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Marianas Trench


Mariana Trench Map / Kmusser, Wikimedia Commons

Mariana Trench, showing the Challenger Deep

Kmusser, Wikimedia Commons

The Marianas Trench (more commonly called the Mariana Trench) is the deepest trench, and contains the deepest point, in the ocean. The trench is 1,554 miles long and 44 miles wide. It is found in the Pacific Ocean east of the Philippines.

Its deepest point is called the Challenger Deep, and lies about 7 miles below the ocean surface. Filmmaker and explorer James Cameron made history in 2012 when he became the first human to solo to the Challenger Deep in a submersible.

The Marianas Trench is part of a system of trenches throughout the ocean created where the plates in the Earth's crust collide. The Marianas Trench is deep because it is located in an area of heavy, old (geologically) seafloor, where one plate (the Pacific Plate) is forced under another (the Philippine Plate), creating a trench. This area, far from any rivers, isn't covered in sediment like the floors of many other oceanic trenches, making it even deeper.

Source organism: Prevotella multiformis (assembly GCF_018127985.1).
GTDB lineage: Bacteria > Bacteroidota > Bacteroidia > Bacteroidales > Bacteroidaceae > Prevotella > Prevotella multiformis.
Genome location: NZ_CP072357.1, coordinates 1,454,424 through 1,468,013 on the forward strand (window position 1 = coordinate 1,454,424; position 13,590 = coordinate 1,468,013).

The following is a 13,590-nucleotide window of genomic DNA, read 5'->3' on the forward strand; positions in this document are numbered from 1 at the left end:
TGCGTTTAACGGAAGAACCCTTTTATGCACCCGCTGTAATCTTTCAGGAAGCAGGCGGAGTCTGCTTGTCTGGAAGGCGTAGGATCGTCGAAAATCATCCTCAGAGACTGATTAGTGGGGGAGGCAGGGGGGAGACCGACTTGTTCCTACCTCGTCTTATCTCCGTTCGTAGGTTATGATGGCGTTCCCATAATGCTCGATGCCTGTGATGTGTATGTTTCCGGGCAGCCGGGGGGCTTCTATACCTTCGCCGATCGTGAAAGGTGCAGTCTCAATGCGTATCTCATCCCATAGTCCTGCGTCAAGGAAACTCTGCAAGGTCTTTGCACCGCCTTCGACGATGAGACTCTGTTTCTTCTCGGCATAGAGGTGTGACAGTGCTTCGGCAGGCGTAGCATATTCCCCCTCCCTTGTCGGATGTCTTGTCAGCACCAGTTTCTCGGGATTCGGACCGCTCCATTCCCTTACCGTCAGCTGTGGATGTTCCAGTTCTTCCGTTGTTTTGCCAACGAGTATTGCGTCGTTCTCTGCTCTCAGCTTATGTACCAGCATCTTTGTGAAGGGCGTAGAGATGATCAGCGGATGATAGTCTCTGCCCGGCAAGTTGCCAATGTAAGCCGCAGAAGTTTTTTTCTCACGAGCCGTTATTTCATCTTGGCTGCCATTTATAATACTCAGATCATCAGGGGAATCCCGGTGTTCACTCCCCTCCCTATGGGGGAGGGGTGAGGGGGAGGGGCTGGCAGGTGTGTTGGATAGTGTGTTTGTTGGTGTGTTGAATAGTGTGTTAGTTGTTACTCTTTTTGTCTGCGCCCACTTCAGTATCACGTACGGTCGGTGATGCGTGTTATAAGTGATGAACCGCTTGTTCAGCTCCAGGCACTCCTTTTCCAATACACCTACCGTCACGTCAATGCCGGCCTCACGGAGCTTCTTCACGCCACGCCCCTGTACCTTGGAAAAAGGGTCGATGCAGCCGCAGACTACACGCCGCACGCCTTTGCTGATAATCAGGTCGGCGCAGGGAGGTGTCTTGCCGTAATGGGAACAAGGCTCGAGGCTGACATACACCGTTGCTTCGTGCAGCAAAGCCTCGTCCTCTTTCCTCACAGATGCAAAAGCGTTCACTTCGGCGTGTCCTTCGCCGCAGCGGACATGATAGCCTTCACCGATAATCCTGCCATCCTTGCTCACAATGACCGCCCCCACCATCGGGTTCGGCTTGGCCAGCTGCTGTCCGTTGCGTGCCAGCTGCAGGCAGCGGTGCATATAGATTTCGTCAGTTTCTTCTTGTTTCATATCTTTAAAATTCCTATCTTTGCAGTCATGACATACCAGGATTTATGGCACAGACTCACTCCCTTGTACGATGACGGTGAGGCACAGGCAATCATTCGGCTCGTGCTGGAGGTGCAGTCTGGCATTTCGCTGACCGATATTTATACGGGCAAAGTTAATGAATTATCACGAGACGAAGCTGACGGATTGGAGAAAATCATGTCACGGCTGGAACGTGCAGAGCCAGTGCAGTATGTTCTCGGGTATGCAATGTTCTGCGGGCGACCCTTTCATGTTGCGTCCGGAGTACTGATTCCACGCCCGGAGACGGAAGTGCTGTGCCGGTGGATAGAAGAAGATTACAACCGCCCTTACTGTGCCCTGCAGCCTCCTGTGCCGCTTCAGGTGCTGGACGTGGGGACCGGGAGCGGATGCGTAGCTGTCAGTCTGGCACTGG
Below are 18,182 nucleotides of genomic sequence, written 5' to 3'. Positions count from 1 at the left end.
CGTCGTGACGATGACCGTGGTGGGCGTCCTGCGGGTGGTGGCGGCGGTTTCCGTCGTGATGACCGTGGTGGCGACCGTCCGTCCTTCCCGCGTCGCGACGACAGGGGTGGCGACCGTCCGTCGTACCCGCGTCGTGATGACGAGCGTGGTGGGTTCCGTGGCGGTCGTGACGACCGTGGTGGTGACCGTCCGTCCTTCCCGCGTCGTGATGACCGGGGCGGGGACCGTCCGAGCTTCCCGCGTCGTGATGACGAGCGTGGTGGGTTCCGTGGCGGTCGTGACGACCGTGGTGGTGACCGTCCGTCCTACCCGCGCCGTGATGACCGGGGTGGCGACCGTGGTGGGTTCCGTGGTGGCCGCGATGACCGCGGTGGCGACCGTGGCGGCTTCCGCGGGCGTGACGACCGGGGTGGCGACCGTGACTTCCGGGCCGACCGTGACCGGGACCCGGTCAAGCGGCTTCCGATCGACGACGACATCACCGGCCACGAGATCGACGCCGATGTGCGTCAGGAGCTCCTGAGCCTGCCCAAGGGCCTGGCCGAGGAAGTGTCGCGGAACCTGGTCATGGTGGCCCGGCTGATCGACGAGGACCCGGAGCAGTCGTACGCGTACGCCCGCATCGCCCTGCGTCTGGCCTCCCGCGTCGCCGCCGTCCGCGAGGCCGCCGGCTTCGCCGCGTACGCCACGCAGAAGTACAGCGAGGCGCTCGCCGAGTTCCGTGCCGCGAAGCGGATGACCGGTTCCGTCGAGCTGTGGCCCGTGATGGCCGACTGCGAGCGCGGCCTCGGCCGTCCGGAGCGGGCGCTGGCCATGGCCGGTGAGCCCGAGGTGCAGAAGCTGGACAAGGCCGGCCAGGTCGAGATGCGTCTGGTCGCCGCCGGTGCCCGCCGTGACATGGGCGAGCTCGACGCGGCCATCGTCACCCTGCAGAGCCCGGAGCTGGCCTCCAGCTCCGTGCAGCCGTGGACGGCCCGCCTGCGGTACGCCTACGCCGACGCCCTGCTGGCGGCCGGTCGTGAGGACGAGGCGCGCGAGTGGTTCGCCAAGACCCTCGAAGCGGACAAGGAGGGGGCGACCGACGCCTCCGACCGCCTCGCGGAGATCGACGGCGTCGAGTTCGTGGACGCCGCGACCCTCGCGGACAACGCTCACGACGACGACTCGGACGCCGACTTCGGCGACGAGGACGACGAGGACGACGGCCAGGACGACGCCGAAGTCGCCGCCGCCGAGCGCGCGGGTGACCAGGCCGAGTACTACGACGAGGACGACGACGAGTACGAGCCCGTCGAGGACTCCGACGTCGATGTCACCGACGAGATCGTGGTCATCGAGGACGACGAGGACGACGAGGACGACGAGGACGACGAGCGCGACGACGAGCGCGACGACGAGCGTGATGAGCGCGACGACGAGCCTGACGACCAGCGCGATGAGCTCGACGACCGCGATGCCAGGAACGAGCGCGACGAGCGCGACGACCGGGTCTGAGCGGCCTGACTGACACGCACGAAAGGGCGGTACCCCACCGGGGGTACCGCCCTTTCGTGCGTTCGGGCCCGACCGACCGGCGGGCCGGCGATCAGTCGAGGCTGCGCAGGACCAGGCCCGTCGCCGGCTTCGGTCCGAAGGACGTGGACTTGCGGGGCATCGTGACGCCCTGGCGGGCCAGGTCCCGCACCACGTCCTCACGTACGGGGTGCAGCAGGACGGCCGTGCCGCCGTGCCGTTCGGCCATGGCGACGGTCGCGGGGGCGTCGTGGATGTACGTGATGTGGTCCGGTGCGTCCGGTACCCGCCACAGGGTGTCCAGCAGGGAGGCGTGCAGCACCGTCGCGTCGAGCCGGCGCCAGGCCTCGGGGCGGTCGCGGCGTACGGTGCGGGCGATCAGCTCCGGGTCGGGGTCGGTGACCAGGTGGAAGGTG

For more information on the Marianas Trench, see the Mariana Trench profile here.

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